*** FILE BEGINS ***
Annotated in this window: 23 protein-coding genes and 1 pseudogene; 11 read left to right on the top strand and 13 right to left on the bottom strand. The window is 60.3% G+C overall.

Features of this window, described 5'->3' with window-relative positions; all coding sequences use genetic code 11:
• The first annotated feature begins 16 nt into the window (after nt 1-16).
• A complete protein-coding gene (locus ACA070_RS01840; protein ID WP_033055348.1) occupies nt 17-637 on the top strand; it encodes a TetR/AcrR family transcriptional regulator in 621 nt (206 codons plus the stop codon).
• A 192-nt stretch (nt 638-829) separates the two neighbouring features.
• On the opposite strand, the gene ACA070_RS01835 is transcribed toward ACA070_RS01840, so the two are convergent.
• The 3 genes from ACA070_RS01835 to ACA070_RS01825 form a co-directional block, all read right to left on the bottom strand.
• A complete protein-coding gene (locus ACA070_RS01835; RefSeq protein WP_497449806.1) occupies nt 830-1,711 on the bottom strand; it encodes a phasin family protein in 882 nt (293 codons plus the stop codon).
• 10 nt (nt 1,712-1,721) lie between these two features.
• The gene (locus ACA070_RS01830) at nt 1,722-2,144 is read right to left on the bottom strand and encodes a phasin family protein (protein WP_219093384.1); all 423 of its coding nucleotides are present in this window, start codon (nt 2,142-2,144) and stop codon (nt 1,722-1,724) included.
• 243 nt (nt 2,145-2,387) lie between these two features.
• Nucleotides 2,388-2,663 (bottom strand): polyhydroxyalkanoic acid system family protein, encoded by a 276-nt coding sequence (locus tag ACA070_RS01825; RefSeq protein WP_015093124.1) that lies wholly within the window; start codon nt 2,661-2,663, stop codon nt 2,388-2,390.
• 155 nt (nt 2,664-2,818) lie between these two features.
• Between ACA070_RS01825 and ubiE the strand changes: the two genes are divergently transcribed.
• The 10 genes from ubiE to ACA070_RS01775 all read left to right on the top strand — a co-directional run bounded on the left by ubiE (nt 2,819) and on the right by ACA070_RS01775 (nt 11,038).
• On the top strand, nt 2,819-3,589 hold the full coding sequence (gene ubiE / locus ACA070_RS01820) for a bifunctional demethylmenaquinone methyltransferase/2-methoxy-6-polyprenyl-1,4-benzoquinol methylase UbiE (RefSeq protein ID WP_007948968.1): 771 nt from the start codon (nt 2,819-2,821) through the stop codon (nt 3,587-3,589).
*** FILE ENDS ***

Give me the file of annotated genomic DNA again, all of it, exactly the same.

Annotated in this window: 23 protein-coding genes and 1 pseudogene; 11 read left to right on the top strand and 13 right to left on the bottom strand. The window is 60.3% G+C overall.

Features of this window, described 5'->3' with window-relative positions; all coding sequences use genetic code 11:
• The first annotated feature begins 16 nt into the window (after nt 1-16).
• A complete protein-coding gene (locus ACA070_RS01840; protein ID WP_033055348.1) occupies nt 17-637 on the top strand; it encodes a TetR/AcrR family transcriptional regulator in 621 nt (206 codons plus the stop codon).
• A 192-nt stretch (nt 638-829) separates the two neighbouring features.
• On the opposite strand, the gene ACA070_RS01835 is transcribed toward ACA070_RS01840, so the two are convergent.
• The 3 genes from ACA070_RS01835 to ACA070_RS01825 form a co-directional block, all read right to left on the bottom strand.
• A complete protein-coding gene (locus ACA070_RS01835; RefSeq protein WP_497449806.1) occupies nt 830-1,711 on the bottom strand; it encodes a phasin family protein in 882 nt (293 codons plus the stop codon).
• 10 nt (nt 1,712-1,721) lie between these two features.
• The gene (locus ACA070_RS01830) at nt 1,722-2,144 is read right to left on the bottom strand and encodes a phasin family protein (protein WP_219093384.1); all 423 of its coding nucleotides are present in this window, start codon (nt 2,142-2,144) and stop codon (nt 1,722-1,724) included.
• 243 nt (nt 2,145-2,387) lie between these two features.
• Nucleotides 2,388-2,663 (bottom strand): polyhydroxyalkanoic acid system family protein, encoded by a 276-nt coding sequence (locus tag ACA070_RS01825; RefSeq protein WP_015093124.1) that lies wholly within the window; start codon nt 2,661-2,663, stop codon nt 2,388-2,390.
• 155 nt (nt 2,664-2,818) lie between these two features.
• Between ACA070_RS01825 and ubiE the strand changes: the two genes are divergently transcribed.
• The 10 genes from ubiE to ACA070_RS01775 all read left to right on the top strand — a co-directional run bounded on the left by ubiE (nt 2,819) and on the right by ACA070_RS01775 (nt 11,038).
• On the top strand, nt 2,819-3,589 hold the full coding sequence (gene ubiE / locus ACA070_RS01820) for a bifunctional demethylmenaquinone methyltransferase/2-methoxy-6-polyprenyl-1,4-benzoquinol methylase UbiE (RefSeq protein ID WP_007948968.1): 771 nt from the start codon (nt 2,819-2,821) through the stop codon (nt 3,587-3,589).